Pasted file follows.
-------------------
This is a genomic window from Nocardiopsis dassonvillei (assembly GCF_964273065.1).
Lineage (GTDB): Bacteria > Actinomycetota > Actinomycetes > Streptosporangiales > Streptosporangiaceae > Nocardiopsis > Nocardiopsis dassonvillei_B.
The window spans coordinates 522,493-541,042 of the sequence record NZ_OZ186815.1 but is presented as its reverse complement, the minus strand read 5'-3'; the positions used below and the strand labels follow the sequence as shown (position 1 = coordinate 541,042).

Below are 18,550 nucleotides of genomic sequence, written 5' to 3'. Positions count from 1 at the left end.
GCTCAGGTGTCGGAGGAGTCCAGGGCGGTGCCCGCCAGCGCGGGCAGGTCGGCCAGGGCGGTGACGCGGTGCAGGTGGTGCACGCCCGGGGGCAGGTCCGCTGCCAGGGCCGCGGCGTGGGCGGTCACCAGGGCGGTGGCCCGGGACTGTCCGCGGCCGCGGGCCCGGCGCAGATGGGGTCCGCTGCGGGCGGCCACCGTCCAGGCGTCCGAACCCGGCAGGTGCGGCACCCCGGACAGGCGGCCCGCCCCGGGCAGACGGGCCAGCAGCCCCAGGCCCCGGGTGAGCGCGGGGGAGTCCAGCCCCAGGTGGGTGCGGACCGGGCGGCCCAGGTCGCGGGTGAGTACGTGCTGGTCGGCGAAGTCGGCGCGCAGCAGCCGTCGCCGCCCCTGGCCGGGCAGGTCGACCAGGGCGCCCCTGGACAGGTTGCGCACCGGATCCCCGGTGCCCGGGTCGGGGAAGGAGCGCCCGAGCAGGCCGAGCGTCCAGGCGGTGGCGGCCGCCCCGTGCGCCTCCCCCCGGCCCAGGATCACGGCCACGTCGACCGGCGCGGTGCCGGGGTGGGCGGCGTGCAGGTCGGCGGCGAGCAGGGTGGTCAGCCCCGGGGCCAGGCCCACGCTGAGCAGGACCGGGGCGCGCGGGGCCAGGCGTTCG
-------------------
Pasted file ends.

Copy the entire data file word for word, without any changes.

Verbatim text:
This is a genomic window from Nocardiopsis dassonvillei (assembly GCF_964273065.1).
Lineage (GTDB): Bacteria > Actinomycetota > Actinomycetes > Streptosporangiales > Streptosporangiaceae > Nocardiopsis > Nocardiopsis dassonvillei_B.
The window spans coordinates 522,493-541,042 of the sequence record NZ_OZ186815.1 but is presented as its reverse complement, the minus strand read 5'-3'; the positions used below and the strand labels follow the sequence as shown (position 1 = coordinate 541,042).

Below are 18,550 nucleotides of genomic sequence, written 5' to 3'. Positions count from 1 at the left end.
GCTCAGGTGTCGGAGGAGTCCAGGGCGGTGCCCGCCAGCGCGGGCAGGTCGGCCAGGGCGGTGACGCGGTGCAGGTGGTGCACGCCCGGGGGCAGGTCCGCTGCCAGGGCCGCGGCGTGGGCGGTCACCAGGGCGGTGGCCCGGGACTGTCCGCGGCCGCGGGCCCGGCGCAGATGGGGTCCGCTGCGGGCGGCCACCGTCCAGGCGTCCGAACCCGGCAGGTGCGGCACCCCGGACAGGCGGCCCGCCCCGGGCAGACGGGCCAGCAGCCCCAGGCCCCGGGTGAGCGCGGGGGAGTCCAGCCCCAGGTGGGTGCGGACCGGGCGGCCCAGGTCGCGGGTGAGTACGTGCTGGTCGGCGAAGTCGGCGCGCAGCAGCCGTCGCCGCCCCTGGCCGGGCAGGTCGACCAGGGCGCCCCTGGACAGGTTGCGCACCGGATCCCCGGTGCCCGGGTCGGGGAAGGAGCGCCCGAGCAGGCCGAGCGTCCAGGCGGTGGCGGCCGCCCCGTGCGCCTCCCCCCGGCCCAGGATCACGGCCACGTCGACCGGCGCGGTGCCGGGGTGGGCGGCGTGCAGGTCGGCGGCGAGCAGGGTGGTCAGCCCCGGGGCCAGGCCCACGCTGAGCAGGACCGGGGCGCGCGGGGCCAGGCGTTCG